Shodekeh | Image by City Paper Digi-Cam™

The

has always been a place to see weird, creative stuff, but last Saturday, it was also a place to hear some pretty interesting things as well--the "Music & The Brain Salon," a free all-day event of performances, panel discussions, and interactive activities. Still, the announced itinerary for the day looked strangely lopsided, with several attractions overlapping during some time slots, while there were a couple periods when nothing at all appeared to be scheduled for an hour or two. We decided to go check out "Music & The Brain" in mid-afternoon when the most seemed to be going on, and see and hear as much as we could.

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Entering the building, we were immediately confronted by a performance by "one-man concert band" Steve Brewer near the doorway. Brewer, a local often seen performing around town with his complex rig of multiple instruments he plays all at once, has a typical cover band repertoire of classic rock staples like Pink Floyd's "Time." But the simple fact that he can replicate the sound of a full band all by himself, primarily aided by an array of foot pedal-triggered drum sounds that would put Def Leppard to shame, makes his performances a fascinating display.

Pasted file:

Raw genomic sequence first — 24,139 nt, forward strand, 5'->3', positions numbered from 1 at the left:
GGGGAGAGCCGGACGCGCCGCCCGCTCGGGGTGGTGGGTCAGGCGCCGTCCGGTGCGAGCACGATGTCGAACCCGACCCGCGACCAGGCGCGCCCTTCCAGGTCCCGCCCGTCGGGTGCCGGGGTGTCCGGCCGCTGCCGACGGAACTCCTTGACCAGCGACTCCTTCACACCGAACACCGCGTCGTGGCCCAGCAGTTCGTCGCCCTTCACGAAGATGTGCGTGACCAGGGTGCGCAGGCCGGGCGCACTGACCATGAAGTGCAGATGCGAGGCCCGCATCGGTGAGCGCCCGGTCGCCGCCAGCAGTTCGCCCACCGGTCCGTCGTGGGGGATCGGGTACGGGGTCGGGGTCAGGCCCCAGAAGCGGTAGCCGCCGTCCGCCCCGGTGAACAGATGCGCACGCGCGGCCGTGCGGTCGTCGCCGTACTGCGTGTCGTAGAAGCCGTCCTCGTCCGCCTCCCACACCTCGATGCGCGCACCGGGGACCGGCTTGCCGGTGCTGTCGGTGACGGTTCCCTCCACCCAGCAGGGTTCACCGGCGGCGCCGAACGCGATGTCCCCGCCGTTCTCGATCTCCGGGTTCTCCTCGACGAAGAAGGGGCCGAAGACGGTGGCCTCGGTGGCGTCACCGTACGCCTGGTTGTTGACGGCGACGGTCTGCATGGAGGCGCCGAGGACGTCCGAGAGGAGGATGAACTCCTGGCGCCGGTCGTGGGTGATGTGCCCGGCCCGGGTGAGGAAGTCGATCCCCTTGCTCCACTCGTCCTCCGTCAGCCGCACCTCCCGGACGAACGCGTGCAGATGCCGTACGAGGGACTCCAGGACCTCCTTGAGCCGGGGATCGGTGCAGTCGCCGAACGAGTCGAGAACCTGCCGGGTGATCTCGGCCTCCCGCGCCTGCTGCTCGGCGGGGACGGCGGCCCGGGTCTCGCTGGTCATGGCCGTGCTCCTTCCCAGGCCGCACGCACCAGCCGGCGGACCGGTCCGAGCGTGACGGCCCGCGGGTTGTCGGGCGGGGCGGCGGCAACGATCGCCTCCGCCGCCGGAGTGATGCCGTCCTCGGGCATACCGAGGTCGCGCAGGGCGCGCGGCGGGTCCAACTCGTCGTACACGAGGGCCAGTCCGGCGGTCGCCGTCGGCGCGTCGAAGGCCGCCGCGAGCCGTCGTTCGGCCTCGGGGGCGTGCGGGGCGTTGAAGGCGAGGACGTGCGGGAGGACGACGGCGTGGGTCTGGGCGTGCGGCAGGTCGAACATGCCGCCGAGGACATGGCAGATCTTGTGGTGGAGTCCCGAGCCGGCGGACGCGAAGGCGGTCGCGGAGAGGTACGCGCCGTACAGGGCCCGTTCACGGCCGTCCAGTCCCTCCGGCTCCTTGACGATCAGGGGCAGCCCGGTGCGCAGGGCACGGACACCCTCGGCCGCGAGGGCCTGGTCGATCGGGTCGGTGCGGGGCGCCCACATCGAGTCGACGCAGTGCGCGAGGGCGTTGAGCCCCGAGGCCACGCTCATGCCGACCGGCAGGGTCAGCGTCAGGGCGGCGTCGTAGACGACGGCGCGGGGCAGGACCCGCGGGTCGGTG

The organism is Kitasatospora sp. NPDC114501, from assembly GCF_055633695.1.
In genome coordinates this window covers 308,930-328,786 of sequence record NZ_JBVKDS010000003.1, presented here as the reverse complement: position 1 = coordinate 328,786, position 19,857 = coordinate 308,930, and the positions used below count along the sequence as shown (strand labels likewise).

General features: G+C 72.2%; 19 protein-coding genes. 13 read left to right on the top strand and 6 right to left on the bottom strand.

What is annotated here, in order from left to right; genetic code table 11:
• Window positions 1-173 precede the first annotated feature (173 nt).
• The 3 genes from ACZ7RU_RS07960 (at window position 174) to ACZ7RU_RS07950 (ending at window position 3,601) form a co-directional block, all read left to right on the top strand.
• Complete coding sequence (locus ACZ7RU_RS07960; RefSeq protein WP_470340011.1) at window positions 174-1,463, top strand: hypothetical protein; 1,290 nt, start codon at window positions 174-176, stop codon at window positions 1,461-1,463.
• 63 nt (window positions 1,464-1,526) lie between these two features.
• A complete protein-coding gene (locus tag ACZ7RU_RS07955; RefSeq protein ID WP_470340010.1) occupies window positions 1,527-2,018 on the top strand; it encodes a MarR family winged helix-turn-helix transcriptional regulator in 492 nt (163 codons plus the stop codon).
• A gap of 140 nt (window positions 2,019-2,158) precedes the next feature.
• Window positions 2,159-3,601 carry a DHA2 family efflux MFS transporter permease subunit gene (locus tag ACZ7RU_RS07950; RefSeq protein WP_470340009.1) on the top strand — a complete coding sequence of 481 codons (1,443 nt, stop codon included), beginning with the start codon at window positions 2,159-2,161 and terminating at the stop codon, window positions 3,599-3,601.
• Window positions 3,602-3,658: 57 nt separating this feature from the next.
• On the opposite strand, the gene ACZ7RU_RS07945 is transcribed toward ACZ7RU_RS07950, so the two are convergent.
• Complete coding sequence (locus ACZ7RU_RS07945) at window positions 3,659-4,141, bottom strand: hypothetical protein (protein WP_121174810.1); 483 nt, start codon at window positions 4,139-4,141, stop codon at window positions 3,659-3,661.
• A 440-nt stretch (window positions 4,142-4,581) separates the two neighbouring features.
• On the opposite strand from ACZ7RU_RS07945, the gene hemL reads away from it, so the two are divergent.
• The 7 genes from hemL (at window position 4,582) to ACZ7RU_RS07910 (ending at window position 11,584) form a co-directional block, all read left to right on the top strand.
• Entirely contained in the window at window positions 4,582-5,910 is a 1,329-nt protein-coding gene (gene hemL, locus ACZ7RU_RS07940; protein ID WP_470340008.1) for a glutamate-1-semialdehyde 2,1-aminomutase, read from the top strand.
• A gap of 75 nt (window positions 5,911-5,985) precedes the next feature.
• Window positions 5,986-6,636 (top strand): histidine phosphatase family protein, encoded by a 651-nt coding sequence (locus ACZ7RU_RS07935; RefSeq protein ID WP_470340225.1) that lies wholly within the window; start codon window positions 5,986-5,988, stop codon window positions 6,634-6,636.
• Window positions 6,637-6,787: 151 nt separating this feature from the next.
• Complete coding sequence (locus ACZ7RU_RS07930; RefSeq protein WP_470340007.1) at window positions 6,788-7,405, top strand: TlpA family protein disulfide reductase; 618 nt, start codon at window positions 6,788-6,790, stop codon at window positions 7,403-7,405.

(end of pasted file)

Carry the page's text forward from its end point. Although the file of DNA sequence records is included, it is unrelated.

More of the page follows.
Moving on to the second floor, the "vegetable instrument workshop" looked pretty interesting, and the children in particular appeared to be having a lot of fun with the activity, learning how to carve small percussion and woodwind instruments out of carrots and potatoes. But rather than get our hands dirty with that, we moved across the hall for a lecture on the art of beatboxing by Baltimore's premiere practitioner of the form,

. For a guy who has pretty much explored the absolute limits of the sounds a human mouth can make, Shodekeh was remarkably patient with his classroom full of amateurs and beatbox virgins. After going around the room and having each person beatbox a couple bars to the best of his or her ability, often to entertainingly awkward results, he singled out volunteers for specific exercises, emphasizing how much work goes into conditioning your breathing to keep a consistent rhythm.

Up on the third floor, the "instrument petting zoo" was mildly disappointing. It was exactly what it was billed as, with real live musical instruments available for anyone who wanted to play with them. But there was nothing exotic or unusual up for grabs, just a piano and a selection of brass and woodwind instruments with which anyone who ever played in school band has probably come into contact, and while folks appeared to be having fun playfully tooting around, there was no threat of a jam session breaking out. And, honestly, though it was nice to be able to jump in and participate, we didn't really get that much entertainment or education out of confirming our suspicion that we have utterly no idea how to get sound out of a flute. Since the next scheduled attraction was more than two hours away, it didn't seem worthwhile to keep the parking meter running to see what else "Music & The Brain" had in store.

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